Books finished relatively recently:

Tove Jansson: Fair Play and Finn Family Moomintroll. These two have little in common except that in each book, each chapter is a different episode, and that they're both about people who like each other. Jansson is best-known, at least outside Finland, for the Moomin series of children's books. I thought I'd read all of them when I asked the library for Finn Family Moomintroll, but there are things in there I think I'd remember if I'd read it before, including the Hobgoblin's Hat, and Too and Ticky showing up and becoming part of the household. Fair Play is an adult novel, or series of stories, about two women, an artist and a writer, who live separately but in the same building, and ongoing events in their relationship. (It's at least somewhat autobiographical, and was written long enough ago that it could be read as a platonic friendship, absent the known context, which includes that the "about the author" on all her books falselu said she lived alone, rather than mentioning her long-term partner.) I'd recommend both of these, if you're at all open to both mimetic fiction and playful fantasy about non-human characters.

Marjorie Allingham: Look to the Lady and Policemen at the Funeral. This is two-thirds of a kindle "box set" of Allingham's Albert Campion stories. Look to the Lady is plot-driven rather than character-driven; not so much that it feels as though the characters are moving around to fit the needs of the plot, as that they're somewhat flat. Policemen at the Funeral is weird, in ways that I think would be spoilers even to hint at, so have a cut: This is complexly plotted, but I am inclined to agree with Detective Oates, who said, near the end of the book, that this isn't reasonable, in terms of motivation--"the murderer was crazy so of course his actions don't make sense to you," at a time where psychology was a very new field. I reached the point of suspecting that the solution was going to be that Cousin Kitty was right and the family's problem was a demon/evil ghost.

Alma Fritchley: Chicken Run. This was recommended by [personal profile] rachelmanija and is, as she said, a cozy lesbian mystery about a chicken farmer, set in England a couple of decades ago. It's at least as much about shifting relationships as about the mystery, and the pacing of the plot is weird in terms of that genre. I enjoyed this enough that I have a sequel waiting for me at the Somerville Library.

Charlie Jane Anders: All the Birds in the Sky. This one is weird, and I'm not sure I'd say I liked it. The first part of the book is emotionally difficult, parallel/intertwined stories of two children/teens who are being abused by their parents and school systems. There's witchcraft and science/technology, the latter with a sort of hacker ethos, and a character who I'm fairly sure is based on Elon Musk, with the riches and intelligence and egocentricity. It's hard to really like either group or their cavalier way with everyone else's future, even realizing that they're dealing with a series of escalating natural disasters.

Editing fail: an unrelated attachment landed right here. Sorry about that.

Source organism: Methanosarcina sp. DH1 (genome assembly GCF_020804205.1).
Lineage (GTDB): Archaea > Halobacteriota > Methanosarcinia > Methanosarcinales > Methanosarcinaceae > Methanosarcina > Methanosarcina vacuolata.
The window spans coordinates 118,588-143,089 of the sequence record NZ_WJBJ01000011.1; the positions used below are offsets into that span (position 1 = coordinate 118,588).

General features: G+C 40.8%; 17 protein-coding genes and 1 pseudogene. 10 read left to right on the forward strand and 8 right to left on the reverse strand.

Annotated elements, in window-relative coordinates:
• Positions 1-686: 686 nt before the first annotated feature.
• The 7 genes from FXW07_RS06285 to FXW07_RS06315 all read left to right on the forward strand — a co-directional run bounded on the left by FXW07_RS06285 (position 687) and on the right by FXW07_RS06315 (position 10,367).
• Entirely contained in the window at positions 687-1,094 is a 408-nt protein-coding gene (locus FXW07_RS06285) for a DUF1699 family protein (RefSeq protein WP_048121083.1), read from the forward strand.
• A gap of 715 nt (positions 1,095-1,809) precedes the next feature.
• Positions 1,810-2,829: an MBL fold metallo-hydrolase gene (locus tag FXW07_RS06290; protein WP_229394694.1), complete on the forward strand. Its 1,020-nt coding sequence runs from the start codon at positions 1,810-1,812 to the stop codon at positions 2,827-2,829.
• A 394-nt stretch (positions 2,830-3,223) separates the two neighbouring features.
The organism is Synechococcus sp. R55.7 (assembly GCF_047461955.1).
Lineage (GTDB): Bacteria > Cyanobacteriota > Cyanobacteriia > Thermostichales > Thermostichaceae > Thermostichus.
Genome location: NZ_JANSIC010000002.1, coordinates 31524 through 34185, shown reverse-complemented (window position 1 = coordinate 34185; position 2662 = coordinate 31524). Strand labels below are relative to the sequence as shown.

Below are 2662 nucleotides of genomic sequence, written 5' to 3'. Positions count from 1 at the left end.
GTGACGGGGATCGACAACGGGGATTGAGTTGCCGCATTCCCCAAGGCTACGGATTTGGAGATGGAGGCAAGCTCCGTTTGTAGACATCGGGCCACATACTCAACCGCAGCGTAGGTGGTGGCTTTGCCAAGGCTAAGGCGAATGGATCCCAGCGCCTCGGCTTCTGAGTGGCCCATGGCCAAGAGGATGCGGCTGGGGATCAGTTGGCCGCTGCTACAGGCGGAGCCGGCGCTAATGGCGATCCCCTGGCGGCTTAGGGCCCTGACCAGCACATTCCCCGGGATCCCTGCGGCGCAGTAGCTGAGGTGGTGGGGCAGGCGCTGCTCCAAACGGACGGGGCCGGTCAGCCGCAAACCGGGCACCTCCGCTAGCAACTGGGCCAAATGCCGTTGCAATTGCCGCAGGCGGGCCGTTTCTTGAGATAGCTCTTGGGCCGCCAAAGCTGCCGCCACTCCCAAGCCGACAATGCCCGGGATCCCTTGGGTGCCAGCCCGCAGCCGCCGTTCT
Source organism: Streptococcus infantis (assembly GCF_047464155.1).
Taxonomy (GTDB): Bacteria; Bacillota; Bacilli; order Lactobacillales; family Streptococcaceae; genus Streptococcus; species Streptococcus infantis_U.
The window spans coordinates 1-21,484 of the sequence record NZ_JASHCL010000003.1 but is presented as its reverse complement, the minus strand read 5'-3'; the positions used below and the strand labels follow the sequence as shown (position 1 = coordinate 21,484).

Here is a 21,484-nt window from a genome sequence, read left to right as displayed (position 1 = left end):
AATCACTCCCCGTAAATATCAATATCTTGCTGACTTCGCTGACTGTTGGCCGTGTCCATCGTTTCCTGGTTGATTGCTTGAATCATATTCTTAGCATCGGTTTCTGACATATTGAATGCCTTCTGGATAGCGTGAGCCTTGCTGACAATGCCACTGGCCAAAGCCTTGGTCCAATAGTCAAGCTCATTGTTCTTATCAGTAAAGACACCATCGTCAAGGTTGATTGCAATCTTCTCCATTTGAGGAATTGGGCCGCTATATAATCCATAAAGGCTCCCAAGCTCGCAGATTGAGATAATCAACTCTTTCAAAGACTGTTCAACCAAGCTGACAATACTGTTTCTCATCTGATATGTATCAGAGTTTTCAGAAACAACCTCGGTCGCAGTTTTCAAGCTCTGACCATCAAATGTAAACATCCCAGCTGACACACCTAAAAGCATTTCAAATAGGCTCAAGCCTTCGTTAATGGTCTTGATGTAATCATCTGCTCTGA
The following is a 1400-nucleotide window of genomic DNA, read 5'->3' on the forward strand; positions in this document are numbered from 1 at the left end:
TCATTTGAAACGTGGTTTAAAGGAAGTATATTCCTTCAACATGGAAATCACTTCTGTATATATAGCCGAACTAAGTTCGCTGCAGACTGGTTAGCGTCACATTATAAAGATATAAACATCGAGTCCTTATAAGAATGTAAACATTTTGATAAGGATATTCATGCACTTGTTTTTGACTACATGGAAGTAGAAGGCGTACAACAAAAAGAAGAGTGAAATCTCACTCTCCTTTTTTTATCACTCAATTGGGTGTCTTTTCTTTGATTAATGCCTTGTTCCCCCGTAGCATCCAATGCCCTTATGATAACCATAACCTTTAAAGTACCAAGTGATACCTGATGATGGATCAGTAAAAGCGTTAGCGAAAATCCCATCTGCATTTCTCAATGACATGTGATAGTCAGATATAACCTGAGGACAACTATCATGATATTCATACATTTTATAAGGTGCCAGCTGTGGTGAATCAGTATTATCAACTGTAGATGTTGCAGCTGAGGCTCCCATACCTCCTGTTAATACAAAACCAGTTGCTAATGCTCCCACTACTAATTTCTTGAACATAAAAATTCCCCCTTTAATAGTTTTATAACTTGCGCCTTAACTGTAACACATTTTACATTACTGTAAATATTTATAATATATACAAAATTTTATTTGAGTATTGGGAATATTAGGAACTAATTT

Currently reading:

Nick Lane: Life Ascending: the ten great inventions of evolution. Bits I've enjoyed so far include the discussion of how the DNA-->amino acid coding isn't random, and the explanation of how the two photosystems that make up oxygenic photosynthesis work, and how such an odd-seeming thing could have evolved.
minoanmiss: Bull-Leaper; detail of the Toreador Fresco (Bull-Leaper)

From: [personal profile] minoanmiss


That last book sounds intriguing.
replyhazy: (Default)

From: [personal profile] replyhazy


I've tried several times to read the Campion books, and I always give up. There are too many characters in them that act in bonkers ways -- they are so unpredictable that it makes me confused.
carbonel: (Default)

From: [personal profile] carbonel


I'm glad I'm not the only one who was kind of ambivalent about All the Birds in the Sky. I wanted to love it, but the high body count of non-player characters really bugged me, and I had trouble believing either the magic or the sufficiently advanced technology that behaved a lot like magic.

It got great reviews from people I respect, so I mostly tend to think of it as a failing in me rather than the book.
otter: (Default)

From: [personal profile] otter


I read Fair Play a couple years ago. I still would like to read the Moomintroll books.
coyotegoth: (Default)

From: [personal profile] coyotegoth


I have fond memories of the Moomin books.
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